What apps have you found helpful when covering breaking news?

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  • http://www.facebook.com/rpcrowe Ryan Crowe

    It’s not an app, but Cover It Live’s mobile page has been a good tool to keep in my mobile bookmarks.

    Having a good IM client such as AIM or Google Talk (pre-installed on almost every Android) is a good backup.

  • http://www.facebook.com/whitneymathews Whitney Mathews

    I haven’t tried Audioboo yet. I’ll definitely give it a shot.

  • http://www.facebook.com/whitneymathews Whitney Mathews

    Thanks for the suggestions and tips, Kate!

    We’ve also equipped our reporters with two types of mobile tripods, lav mics and mini-boom mics. The lav mics required adapters from KV Connections, but the cool part is the adapter functions as a splitter for a mic and headphones. That way the reporter can listen to the audio coming in while they’re recording video on their phone.

    I recently got a mifi hub, but haven’t experimented with it much yet. I have a feeling I will use it more should Kansas advance in the NCAA Tournament. We’ll end up doing a ton of live field coverage.

  • http://newshour.org/ Kate Gardiner

    I would add that better quality audio can be recorded with Hindenberg ($$) /Lite (Free) and directly uploaded to your FTP. Cinch & Audioboo are also great for recording in the field, with different functionalities. The price is right (free) for downloading and experimenting with all of them. Sounds like a newsroom brownbag to me…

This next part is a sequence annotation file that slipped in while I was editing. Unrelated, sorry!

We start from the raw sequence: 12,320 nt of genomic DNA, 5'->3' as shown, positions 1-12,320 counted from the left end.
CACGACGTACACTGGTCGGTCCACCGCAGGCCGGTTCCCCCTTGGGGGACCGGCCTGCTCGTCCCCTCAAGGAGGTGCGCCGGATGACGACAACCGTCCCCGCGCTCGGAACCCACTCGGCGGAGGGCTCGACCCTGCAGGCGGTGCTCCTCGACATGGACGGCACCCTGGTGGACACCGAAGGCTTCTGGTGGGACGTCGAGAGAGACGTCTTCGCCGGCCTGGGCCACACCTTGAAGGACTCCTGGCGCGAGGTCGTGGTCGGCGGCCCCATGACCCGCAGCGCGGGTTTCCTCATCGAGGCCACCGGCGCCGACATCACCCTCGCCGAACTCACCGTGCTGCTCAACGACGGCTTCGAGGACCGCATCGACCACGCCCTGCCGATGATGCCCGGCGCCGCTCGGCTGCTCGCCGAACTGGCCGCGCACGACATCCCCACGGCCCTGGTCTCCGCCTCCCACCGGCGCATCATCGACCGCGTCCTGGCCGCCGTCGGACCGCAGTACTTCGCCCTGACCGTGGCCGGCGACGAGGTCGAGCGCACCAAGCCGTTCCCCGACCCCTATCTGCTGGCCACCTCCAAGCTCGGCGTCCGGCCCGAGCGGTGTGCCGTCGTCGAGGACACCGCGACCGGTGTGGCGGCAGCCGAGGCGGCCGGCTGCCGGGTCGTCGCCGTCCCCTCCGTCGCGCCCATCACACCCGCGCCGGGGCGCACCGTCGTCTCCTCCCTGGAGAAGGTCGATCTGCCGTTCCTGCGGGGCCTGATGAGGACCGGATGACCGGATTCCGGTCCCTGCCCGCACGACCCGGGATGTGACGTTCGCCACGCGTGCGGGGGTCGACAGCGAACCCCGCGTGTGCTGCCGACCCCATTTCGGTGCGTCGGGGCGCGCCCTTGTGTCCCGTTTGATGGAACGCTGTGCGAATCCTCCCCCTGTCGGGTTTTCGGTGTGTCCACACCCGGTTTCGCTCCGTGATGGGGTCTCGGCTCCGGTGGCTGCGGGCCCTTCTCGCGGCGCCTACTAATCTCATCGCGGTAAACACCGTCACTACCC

** Integrating your Facebook profile adds any phone numbers you might need via their Phonebook application.

    ** If you’re on Blackberry/dumbphone, turn on the SMS alerts from Twitter (text ON to 40404) for the period you’re in the field, toggled to accounts that might be relevant. Your newsroom should be identifying those for you if you don’t have the time. If you get annoyed/event ends, texting ‘OFF’ will -gasp- turn them off.

    ** If you’re reporting with a team, breaking news is a great time to implement some of the new toys from SXSW – notably group texting mechanisms Beluga, GroupMe or Fast Society to create a group for SMS/quick communication. FS, at least, enables you to add dumbphone users too, via SMS; everyone can participate regardless of technology.

    ** If you’re recording video in the field, having a Gorilla Mobile tripod might be a good investment – it’s small enough for your (man) purse but agile enough to grab on and stabilize for a quick video standup or Ustream/Skype.

    ** Always bring your headset for your phone — it’ll help you hear and free up your hands for something else (shooting/typing/driving etc.)

    ** If you’re shooting with a DSLR, resize your images before uploading in the field (it saves a lot of time and better-quality images can be uploaded when things calm down, if it matters to editorial). If you’re using Canon, the wifi-enabled Flash cards may work with your camera — they’re finicky but faster than not using them.

    ** If you don’t have a mifi or other mobile web service, download a tethering app for your phone. It’s a battery suck but it’s better than not being able to file.

    ** Be aware of places that have wifi near you in the field — sites like wefi can really save you time.

    ** At Al Jazeera we’re also experimenting with various audio tools to record in the field and automatically distribute to social media or our FTP for use on-air.